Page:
Rebecca Watson is the founder of the Skepchick Network, a collection of sites focused on science and critical thinking. She has written for outlets such as Slate, Popular Science, and the Committee for Skeptical Inquiry. She’s also the host of Quiz-o-tron, a rowdy, live quiz show that pits scientists against comedians. Asteroid 153289 Rebeccawatson is named after her (her real name being 153289).
“Clifton and the Spies” (French: “Clifton et les Espions”) is the third adventure of the comic character Colonel Harold Wilberforce Clifton and the last one that was drawn by Macherot. In this story, an old friend of Colonel Clifton is suspected of being a spy.
“Asterix and the Goths” (French: “Astérix et les Goths”) is the third volume of the Asterix comic book series, by René Goscinny (stories) and Albert Uderzo (illustrations). It was first published in 1963 in French. In this story Getafix attends the conference of the druids in the forest of the Carnutes and gets kidnapped by Goths. They want him to help them to conquer the Roman Empire with his magic potion. But Asterix and Obelix are on their way…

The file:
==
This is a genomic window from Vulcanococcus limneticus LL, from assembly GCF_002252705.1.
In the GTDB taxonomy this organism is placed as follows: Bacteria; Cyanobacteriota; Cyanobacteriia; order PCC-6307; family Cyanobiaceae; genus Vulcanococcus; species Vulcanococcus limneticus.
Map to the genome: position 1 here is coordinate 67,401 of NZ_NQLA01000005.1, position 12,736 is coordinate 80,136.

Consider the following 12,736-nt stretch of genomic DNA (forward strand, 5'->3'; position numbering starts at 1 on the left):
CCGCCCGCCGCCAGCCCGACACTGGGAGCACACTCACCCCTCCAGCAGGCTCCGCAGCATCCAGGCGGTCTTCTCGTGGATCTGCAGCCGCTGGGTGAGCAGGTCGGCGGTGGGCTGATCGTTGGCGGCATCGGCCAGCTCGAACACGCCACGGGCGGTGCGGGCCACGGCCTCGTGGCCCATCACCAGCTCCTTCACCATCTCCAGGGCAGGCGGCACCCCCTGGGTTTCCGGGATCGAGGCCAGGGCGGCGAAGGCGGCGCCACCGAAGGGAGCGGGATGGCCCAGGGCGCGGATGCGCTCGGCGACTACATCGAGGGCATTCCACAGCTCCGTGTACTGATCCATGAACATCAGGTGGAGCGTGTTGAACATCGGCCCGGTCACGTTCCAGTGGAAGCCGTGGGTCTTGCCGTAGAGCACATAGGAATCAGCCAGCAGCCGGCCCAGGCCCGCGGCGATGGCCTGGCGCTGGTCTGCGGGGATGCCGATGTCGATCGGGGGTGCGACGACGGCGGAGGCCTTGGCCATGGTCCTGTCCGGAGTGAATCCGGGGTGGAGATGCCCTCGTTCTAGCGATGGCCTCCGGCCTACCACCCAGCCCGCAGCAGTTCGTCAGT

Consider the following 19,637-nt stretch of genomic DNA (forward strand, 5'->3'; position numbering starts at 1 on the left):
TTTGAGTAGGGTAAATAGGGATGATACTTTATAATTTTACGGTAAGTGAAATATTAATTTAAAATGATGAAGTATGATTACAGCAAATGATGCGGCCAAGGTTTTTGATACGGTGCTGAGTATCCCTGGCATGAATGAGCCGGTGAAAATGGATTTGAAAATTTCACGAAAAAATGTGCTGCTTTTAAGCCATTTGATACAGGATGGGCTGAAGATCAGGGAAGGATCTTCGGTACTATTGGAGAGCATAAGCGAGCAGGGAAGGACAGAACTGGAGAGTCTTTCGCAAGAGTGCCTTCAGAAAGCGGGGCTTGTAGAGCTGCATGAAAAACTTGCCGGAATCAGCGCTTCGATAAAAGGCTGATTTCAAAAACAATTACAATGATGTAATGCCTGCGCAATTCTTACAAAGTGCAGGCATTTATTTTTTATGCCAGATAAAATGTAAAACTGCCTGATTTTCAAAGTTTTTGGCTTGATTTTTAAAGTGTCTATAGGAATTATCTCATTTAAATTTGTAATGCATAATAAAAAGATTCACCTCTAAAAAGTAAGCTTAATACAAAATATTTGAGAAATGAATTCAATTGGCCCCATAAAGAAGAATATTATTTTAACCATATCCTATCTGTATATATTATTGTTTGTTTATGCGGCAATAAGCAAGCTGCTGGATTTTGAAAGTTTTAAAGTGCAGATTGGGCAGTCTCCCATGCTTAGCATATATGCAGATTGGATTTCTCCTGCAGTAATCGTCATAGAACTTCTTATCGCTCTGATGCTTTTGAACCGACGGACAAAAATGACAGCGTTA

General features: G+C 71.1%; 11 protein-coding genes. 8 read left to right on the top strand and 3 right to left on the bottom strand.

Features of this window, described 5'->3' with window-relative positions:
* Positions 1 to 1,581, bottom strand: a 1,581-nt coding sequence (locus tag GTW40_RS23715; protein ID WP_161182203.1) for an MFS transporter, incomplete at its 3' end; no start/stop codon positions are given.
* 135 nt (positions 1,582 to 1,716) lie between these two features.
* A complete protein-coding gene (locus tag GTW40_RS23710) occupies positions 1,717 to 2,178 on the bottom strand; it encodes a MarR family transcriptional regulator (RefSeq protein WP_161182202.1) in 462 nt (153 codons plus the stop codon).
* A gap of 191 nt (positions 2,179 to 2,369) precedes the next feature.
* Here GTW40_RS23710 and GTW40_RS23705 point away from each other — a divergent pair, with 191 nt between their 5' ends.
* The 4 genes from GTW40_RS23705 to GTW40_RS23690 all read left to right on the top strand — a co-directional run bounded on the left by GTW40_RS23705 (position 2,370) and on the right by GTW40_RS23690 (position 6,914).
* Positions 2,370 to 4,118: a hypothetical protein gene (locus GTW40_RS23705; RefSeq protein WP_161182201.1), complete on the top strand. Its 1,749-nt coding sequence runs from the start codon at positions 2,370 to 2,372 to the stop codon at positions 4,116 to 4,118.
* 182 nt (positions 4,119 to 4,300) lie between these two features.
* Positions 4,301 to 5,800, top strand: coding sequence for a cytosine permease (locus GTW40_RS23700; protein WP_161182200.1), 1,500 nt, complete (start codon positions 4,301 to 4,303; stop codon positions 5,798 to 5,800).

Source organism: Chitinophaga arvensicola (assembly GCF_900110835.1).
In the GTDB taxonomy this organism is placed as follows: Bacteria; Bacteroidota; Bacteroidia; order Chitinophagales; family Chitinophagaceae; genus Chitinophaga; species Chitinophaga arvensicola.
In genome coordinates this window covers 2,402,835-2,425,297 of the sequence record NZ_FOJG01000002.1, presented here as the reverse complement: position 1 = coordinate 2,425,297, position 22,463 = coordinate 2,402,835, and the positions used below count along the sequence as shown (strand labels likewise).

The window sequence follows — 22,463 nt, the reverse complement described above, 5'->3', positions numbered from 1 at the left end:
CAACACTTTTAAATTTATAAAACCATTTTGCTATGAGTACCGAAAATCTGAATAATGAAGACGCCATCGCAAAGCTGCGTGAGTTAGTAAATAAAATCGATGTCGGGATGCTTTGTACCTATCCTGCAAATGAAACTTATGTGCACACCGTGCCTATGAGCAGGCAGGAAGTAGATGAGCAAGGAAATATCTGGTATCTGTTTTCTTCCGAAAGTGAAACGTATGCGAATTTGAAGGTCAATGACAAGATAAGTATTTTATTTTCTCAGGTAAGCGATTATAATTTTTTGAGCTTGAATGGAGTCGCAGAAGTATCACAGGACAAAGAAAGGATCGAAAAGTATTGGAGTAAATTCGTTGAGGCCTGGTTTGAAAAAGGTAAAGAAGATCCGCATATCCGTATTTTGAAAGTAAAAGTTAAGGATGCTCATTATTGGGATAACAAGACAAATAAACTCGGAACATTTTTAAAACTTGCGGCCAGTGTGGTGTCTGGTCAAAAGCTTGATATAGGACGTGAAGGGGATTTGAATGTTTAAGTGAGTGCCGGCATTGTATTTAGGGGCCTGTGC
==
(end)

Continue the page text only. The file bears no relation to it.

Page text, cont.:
The comic book “Asterix and the Goths” can be ordered here: https://amzn.to/3I5kaSE (Affiliate Link, leads to AMAZON.com).
“The Purple Smurfs” (French original: “Les Schtroumpfs Noirs”) was in chronological order the first own adventure of the Smurfs, that first was published as a mini comic book, then re-edited to full size in 1963. In this story one of the Smurfs gets bitten by a mosquito and turns into a violent purple Smurf.
The comic book containing the story “The Purple Smurfs” can be ordered here: https://amzn.to/34U2zPn (Affiliate Link, leads to AMAZON.com)
“Lucky Luke’s Lookalike” (French: “La Sosie de Lucky Luke”) is a Western comic drawn by Belgian artist Morris. It was published in episodes in the Spirou Magazine from 1947 to 1948. In this story Lucky Luke encounters his doppelganger, who’s up to no good.
“Lucky Luke’s Lookalike” is part of the comic book “Dick Digger’s Goldmine”, that can be ordered here: https://amzn.to/3tro7gx (Affiliate Link, leads to AMAZON.com).